Following Trentadue's death, his brother, a Salt Lake City lawyer, began investigating it.  David Hammer, an Oklahoma inmate, volunteered to help in the investigation.  Hammer was a resourceful individual who enjoyed helping lawyers investigate the U.S. prison system.  Hammer was later transferred to federal custody because he was too much trouble for Oklahoma authorities.  While in federal custody, he killed his cellmate and was transferred to federal death row in Terre Haute, IN.  At this point no one knew any reason why federal authorities might have wanted to kill Trentadue.

While on federal death row, Hammer became friendly with Timothy McVeigh, who was convicted of the Oklahoma City bombing.  Hammer, McVeigh, and another inmate, Jeffrey Paul, were the only whites on the death row.  The trio nicknamed their meetings, “Klan rallies,” although none were racists.  Hammer reported that when he showed a picture of Trentadue to McVeigh, McVeigh told him, “Now I know why Trentadue was killed, because they thought he was Richard Guthrie.”  Hammer and Paul later wrote a book about McVeigh entitled Secrets Worth Dying For.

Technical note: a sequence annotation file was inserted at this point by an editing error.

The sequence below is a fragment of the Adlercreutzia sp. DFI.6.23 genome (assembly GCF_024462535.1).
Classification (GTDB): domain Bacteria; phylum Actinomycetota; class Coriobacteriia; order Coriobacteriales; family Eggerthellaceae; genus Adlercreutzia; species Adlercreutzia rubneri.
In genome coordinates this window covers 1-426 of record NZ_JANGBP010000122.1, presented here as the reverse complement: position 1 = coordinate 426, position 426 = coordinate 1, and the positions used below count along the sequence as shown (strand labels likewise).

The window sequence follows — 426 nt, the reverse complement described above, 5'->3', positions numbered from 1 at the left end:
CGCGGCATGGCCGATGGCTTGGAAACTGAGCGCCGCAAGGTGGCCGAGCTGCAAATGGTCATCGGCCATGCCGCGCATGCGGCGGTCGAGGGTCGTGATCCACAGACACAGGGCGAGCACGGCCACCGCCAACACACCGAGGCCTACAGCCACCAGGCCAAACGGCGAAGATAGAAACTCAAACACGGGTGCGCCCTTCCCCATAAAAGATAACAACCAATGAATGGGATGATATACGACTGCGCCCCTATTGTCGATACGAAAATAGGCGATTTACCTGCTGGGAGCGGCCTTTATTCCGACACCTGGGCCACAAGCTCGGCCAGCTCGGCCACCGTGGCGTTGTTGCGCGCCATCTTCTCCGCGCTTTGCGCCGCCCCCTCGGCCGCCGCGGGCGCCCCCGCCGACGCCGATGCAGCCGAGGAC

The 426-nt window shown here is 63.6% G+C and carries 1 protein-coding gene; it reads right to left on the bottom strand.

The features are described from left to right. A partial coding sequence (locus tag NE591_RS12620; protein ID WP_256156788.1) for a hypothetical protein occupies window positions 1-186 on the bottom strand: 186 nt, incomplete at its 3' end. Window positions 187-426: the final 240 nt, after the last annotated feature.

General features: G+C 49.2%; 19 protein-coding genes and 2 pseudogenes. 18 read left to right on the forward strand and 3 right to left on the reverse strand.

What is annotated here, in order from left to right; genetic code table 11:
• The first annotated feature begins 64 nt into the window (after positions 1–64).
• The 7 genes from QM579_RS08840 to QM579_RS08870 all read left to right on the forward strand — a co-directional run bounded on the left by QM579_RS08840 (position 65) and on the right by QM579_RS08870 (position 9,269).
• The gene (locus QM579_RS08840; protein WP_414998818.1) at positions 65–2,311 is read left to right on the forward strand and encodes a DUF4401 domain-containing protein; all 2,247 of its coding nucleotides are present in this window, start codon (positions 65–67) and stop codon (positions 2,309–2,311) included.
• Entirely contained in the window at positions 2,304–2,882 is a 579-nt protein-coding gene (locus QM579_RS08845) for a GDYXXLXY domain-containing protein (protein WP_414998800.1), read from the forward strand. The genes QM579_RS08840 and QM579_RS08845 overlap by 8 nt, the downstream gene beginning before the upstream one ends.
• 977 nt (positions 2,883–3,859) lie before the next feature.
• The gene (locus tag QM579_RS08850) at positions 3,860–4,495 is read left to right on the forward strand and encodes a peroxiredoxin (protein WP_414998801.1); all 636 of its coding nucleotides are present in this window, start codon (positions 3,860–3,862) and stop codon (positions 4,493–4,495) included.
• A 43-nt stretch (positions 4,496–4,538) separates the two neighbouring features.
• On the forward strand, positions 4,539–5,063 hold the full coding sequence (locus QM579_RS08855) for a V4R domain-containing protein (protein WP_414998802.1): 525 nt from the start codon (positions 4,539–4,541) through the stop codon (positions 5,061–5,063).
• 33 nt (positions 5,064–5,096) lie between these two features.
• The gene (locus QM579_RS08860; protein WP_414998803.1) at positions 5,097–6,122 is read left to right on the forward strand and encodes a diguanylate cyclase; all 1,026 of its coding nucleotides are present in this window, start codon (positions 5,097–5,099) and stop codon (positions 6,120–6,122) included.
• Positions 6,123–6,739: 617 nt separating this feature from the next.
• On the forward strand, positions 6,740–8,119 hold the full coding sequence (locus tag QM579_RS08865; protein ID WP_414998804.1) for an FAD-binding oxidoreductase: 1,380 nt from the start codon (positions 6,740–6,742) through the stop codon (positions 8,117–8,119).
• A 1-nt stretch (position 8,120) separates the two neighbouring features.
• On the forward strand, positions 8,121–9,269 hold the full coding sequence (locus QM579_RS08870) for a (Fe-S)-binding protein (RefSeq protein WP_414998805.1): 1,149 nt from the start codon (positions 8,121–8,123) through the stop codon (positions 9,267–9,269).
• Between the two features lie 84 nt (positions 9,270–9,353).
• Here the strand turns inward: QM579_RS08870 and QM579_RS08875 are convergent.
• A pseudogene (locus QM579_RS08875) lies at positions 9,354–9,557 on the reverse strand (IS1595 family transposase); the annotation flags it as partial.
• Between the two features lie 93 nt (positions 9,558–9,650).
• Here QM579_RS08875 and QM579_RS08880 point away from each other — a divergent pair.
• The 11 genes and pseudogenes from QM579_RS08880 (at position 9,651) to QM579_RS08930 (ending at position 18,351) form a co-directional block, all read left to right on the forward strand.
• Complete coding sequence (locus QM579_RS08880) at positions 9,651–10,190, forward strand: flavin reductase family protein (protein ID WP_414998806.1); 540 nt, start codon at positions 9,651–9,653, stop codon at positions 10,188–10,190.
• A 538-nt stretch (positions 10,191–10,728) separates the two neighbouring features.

Guthrie was a second suspect in the Oklahoma City bombing.  Trentadue was the same height and weight as Guthrie, with similar complexion and a similar thick moustache.  They both had the same dragon-motif tattoo on their left arms, a feature that was on the police sketch in circulation of Guthrie, referred to as the “John Doe 2” suspect in the bombing.  The two also share other similarities such as prior convictions for bank robbery.  When the FTC acting warden called Trentadue's family to report Trentadue's “suicide,” she refused to believe his family when they told her that he had a wife and a brother.  For some reason she seemed to believe he was someone else.